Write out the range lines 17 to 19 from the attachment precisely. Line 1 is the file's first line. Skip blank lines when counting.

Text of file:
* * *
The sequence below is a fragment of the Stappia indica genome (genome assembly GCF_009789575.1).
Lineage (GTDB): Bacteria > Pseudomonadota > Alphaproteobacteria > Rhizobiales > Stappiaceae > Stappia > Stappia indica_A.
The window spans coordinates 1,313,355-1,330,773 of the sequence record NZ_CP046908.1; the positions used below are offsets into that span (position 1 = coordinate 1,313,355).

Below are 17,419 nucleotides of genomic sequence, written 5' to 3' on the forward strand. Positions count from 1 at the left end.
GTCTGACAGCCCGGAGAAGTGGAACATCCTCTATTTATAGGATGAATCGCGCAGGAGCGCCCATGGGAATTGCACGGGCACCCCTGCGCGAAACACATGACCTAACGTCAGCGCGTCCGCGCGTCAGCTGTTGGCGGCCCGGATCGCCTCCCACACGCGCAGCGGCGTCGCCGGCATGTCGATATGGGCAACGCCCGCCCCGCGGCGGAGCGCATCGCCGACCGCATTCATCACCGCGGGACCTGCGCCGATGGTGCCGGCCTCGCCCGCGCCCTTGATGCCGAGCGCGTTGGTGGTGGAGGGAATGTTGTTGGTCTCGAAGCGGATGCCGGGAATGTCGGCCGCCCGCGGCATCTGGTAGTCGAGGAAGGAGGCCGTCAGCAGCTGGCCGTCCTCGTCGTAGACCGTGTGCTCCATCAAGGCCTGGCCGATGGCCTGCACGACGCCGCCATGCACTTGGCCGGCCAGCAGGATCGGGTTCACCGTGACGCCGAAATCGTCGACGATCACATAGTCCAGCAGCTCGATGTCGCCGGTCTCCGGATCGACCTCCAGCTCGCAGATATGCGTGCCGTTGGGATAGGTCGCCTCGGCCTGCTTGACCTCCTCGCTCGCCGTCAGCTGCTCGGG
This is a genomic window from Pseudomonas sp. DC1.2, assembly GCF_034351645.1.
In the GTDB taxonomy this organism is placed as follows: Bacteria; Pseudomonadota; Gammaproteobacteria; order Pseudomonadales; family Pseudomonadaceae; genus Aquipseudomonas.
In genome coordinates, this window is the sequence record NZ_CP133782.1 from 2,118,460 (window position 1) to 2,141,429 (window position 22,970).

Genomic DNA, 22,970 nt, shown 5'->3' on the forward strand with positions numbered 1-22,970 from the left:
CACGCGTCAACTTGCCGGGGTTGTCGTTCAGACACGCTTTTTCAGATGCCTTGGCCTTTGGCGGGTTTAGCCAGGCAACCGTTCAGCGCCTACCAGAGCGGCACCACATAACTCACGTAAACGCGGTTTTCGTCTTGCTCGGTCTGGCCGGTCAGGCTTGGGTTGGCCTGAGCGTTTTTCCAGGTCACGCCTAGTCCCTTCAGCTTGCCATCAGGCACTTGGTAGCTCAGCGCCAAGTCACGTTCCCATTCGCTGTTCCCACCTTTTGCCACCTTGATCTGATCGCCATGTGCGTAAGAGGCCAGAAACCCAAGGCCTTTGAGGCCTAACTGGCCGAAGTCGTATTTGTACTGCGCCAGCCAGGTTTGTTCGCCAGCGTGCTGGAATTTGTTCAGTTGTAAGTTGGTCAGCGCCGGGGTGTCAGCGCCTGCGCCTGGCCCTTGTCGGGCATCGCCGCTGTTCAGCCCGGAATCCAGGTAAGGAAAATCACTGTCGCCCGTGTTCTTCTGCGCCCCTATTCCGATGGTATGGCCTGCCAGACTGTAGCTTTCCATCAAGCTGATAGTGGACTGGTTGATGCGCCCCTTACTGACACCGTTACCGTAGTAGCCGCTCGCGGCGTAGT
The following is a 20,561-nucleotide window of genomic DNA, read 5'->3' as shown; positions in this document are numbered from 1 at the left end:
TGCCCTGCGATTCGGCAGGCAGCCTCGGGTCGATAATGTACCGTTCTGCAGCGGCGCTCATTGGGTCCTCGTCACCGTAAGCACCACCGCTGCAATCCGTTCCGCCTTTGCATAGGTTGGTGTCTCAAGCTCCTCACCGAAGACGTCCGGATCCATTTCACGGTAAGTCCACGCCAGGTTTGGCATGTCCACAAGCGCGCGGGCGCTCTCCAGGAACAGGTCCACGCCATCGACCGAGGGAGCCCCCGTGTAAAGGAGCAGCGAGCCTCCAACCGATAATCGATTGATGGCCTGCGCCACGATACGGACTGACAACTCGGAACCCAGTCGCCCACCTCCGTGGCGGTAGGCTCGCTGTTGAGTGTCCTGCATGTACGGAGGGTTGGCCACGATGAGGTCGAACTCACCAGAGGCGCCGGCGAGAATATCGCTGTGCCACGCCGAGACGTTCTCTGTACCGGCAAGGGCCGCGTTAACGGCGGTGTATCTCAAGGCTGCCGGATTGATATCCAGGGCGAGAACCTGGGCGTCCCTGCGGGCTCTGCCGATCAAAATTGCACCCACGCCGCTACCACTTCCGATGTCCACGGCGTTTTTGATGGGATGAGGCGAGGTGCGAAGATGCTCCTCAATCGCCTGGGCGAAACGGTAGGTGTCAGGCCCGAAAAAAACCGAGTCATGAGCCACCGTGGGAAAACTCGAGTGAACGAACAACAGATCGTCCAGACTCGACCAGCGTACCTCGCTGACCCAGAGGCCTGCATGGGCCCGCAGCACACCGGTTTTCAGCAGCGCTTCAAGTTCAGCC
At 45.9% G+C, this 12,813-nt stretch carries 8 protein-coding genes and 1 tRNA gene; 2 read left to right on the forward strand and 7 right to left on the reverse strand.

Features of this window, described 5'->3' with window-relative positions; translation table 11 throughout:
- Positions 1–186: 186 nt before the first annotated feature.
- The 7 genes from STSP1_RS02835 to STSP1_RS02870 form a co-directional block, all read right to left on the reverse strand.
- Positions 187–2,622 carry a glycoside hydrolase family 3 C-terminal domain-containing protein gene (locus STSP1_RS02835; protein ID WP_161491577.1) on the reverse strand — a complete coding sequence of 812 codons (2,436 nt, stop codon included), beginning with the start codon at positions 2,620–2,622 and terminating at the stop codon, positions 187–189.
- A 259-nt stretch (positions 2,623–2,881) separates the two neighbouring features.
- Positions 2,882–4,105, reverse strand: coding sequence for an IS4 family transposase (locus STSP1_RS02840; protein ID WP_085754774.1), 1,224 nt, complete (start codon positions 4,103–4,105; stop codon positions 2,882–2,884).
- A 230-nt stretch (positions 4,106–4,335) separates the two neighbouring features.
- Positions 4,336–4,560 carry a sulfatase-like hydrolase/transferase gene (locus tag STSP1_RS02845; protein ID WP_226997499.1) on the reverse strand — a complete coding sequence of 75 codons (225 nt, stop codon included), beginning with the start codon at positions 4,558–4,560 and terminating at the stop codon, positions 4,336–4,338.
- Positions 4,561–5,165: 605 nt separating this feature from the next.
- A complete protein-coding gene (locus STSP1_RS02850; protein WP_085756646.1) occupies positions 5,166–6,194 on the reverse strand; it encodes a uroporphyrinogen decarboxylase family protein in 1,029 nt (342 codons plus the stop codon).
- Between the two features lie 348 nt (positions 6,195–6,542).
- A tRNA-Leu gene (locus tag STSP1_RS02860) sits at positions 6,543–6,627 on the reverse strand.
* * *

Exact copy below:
- Positions 187–2,622 carry a glycoside hydrolase family 3 C-terminal domain-containing protein gene (locus STSP1_RS02835; protein ID WP_161491577.1) on the reverse strand — a complete coding sequence of 812 codons (2,436 nt, stop codon included), beginning with the start codon at positions 2,620–2,622 and terminating at the stop codon, positions 187–189.
- A 259-nt stretch (positions 2,623–2,881) separates the two neighbouring features.
- Positions 2,882–4,105, reverse strand: coding sequence for an IS4 family transposase (locus STSP1_RS02840; protein ID WP_085754774.1), 1,224 nt, complete (start codon positions 4,103–4,105; stop codon positions 2,882–2,884).